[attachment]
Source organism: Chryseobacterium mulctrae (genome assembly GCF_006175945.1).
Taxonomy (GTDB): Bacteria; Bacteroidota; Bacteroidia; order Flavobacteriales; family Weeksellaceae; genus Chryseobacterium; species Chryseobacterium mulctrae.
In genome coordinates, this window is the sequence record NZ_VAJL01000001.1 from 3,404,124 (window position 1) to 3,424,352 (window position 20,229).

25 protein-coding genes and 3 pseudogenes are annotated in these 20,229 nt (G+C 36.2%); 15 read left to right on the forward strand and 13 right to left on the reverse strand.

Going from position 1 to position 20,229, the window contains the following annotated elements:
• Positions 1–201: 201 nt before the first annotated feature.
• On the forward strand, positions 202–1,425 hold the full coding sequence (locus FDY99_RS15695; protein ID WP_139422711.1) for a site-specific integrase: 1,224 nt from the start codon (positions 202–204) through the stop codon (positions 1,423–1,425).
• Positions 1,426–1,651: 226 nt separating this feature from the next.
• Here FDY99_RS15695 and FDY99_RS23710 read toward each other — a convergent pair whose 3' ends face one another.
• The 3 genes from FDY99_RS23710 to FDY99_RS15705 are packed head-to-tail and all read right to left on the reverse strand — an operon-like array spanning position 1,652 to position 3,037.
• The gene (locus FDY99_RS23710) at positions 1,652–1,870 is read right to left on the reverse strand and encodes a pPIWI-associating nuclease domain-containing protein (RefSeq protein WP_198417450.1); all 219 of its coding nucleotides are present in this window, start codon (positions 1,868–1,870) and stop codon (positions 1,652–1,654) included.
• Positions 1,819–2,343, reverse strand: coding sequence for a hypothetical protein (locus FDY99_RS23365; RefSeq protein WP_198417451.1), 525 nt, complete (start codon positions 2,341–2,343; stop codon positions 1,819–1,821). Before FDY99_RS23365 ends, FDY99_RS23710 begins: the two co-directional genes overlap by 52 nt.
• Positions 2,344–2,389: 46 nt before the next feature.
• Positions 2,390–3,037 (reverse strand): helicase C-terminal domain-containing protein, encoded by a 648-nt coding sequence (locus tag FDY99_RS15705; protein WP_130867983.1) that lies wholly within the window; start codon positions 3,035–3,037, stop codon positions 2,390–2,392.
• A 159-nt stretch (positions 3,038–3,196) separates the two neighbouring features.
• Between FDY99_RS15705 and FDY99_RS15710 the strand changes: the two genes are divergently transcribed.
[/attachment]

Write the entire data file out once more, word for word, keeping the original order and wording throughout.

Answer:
Source organism: Chryseobacterium mulctrae (genome assembly GCF_006175945.1).
Taxonomy (GTDB): Bacteria; Bacteroidota; Bacteroidia; order Flavobacteriales; family Weeksellaceae; genus Chryseobacterium; species Chryseobacterium mulctrae.
In genome coordinates, this window is the sequence record NZ_VAJL01000001.1 from 3,404,124 (window position 1) to 3,424,352 (window position 20,229).

25 protein-coding genes and 3 pseudogenes are annotated in these 20,229 nt (G+C 36.2%); 15 read left to right on the forward strand and 13 right to left on the reverse strand.

Going from position 1 to position 20,229, the window contains the following annotated elements:
• Positions 1–201: 201 nt before the first annotated feature.
• On the forward strand, positions 202–1,425 hold the full coding sequence (locus FDY99_RS15695; protein ID WP_139422711.1) for a site-specific integrase: 1,224 nt from the start codon (positions 202–204) through the stop codon (positions 1,423–1,425).
• Positions 1,426–1,651: 226 nt separating this feature from the next.
• Here FDY99_RS15695 and FDY99_RS23710 read toward each other — a convergent pair whose 3' ends face one another.
• The 3 genes from FDY99_RS23710 to FDY99_RS15705 are packed head-to-tail and all read right to left on the reverse strand — an operon-like array spanning position 1,652 to position 3,037.
• The gene (locus FDY99_RS23710) at positions 1,652–1,870 is read right to left on the reverse strand and encodes a pPIWI-associating nuclease domain-containing protein (RefSeq protein WP_198417450.1); all 219 of its coding nucleotides are present in this window, start codon (positions 1,868–1,870) and stop codon (positions 1,652–1,654) included.
• Positions 1,819–2,343, reverse strand: coding sequence for a hypothetical protein (locus FDY99_RS23365; RefSeq protein WP_198417451.1), 525 nt, complete (start codon positions 2,341–2,343; stop codon positions 1,819–1,821). Before FDY99_RS23365 ends, FDY99_RS23710 begins: the two co-directional genes overlap by 52 nt.
• Positions 2,344–2,389: 46 nt before the next feature.
• Positions 2,390–3,037 (reverse strand): helicase C-terminal domain-containing protein, encoded by a 648-nt coding sequence (locus tag FDY99_RS15705; protein WP_130867983.1) that lies wholly within the window; start codon positions 3,035–3,037, stop codon positions 2,390–2,392.
• A 159-nt stretch (positions 3,038–3,196) separates the two neighbouring features.
• Between FDY99_RS15705 and FDY99_RS15710 the strand changes: the two genes are divergently transcribed.